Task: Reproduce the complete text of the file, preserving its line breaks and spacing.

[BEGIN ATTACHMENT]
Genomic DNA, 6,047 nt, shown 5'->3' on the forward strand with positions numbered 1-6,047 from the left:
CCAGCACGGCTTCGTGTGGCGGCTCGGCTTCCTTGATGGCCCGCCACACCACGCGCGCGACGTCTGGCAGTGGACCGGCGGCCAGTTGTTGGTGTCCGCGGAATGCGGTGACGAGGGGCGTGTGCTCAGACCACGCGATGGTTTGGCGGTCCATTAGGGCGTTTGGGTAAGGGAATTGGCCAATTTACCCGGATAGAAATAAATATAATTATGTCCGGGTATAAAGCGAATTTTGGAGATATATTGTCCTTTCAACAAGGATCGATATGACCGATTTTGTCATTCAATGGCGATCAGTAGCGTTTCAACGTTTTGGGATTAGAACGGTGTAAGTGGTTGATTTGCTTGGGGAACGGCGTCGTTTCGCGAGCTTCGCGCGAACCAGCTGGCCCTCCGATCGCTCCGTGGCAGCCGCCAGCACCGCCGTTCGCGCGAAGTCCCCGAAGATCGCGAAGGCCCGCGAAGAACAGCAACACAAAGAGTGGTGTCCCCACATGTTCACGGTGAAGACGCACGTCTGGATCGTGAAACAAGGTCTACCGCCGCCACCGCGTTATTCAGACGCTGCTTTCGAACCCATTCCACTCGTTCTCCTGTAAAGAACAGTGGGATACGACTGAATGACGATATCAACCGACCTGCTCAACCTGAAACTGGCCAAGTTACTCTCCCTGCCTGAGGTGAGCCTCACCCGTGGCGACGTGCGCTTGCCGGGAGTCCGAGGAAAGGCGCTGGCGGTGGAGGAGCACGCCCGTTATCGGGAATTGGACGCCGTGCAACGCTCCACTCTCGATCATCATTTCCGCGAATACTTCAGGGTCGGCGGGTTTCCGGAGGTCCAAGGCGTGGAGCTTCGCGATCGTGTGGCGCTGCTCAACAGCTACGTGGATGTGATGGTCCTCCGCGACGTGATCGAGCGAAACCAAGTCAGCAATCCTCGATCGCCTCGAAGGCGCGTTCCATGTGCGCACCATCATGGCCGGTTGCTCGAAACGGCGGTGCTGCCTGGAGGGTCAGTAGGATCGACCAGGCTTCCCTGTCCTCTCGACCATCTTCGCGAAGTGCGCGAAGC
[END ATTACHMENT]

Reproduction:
Genomic DNA, 6,047 nt, shown 5'->3' on the forward strand with positions numbered 1-6,047 from the left:
CCAGCACGGCTTCGTGTGGCGGCTCGGCTTCCTTGATGGCCCGCCACACCACGCGCGCGACGTCTGGCAGTGGACCGGCGGCCAGTTGTTGGTGTCCGCGGAATGCGGTGACGAGGGGCGTGTGCTCAGACCACGCGATGGTTTGGCGGTCCATTAGGGCGTTTGGGTAAGGGAATTGGCCAATTTACCCGGATAGAAATAAATATAATTATGTCCGGGTATAAAGCGAATTTTGGAGATATATTGTCCTTTCAACAAGGATCGATATGACCGATTTTGTCATTCAATGGCGATCAGTAGCGTTTCAACGTTTTGGGATTAGAACGGTGTAAGTGGTTGATTTGCTTGGGGAACGGCGTCGTTTCGCGAGCTTCGCGCGAACCAGCTGGCCCTCCGATCGCTCCGTGGCAGCCGCCAGCACCGCCGTTCGCGCGAAGTCCCCGAAGATCGCGAAGGCCCGCGAAGAACAGCAACACAAAGAGTGGTGTCCCCACATGTTCACGGTGAAGACGCACGTCTGGATCGTGAAACAAGGTCTACCGCCGCCACCGCGTTATTCAGACGCTGCTTTCGAACCCATTCCACTCGTTCTCCTGTAAAGAACAGTGGGATACGACTGAATGACGATATCAACCGACCTGCTCAACCTGAAACTGGCCAAGTTACTCTCCCTGCCTGAGGTGAGCCTCACCCGTGGCGACGTGCGCTTGCCGGGAGTCCGAGGAAAGGCGCTGGCGGTGGAGGAGCACGCCCGTTATCGGGAATTGGACGCCGTGCAACGCTCCACTCTCGATCATCATTTCCGCGAATACTTCAGGGTCGGCGGGTTTCCGGAGGTCCAAGGCGTGGAGCTTCGCGATCGTGTGGCGCTGCTCAACAGCTACGTGGATGTGATGGTCCTCCGCGACGTGATCGAGCGAAACCAAGTCAGCAATCCTCGATCGCCTCGAAGGCGCGTTCCATGTGCGCACCATCATGGCCGGTTGCTCGAAACGGCGGTGCTGCCTGGAGGGTCAGTAGGATCGACCAGGCTTCCCTGTCCTCTCGACCATCTTCGCGAAGTGCGCGAAGC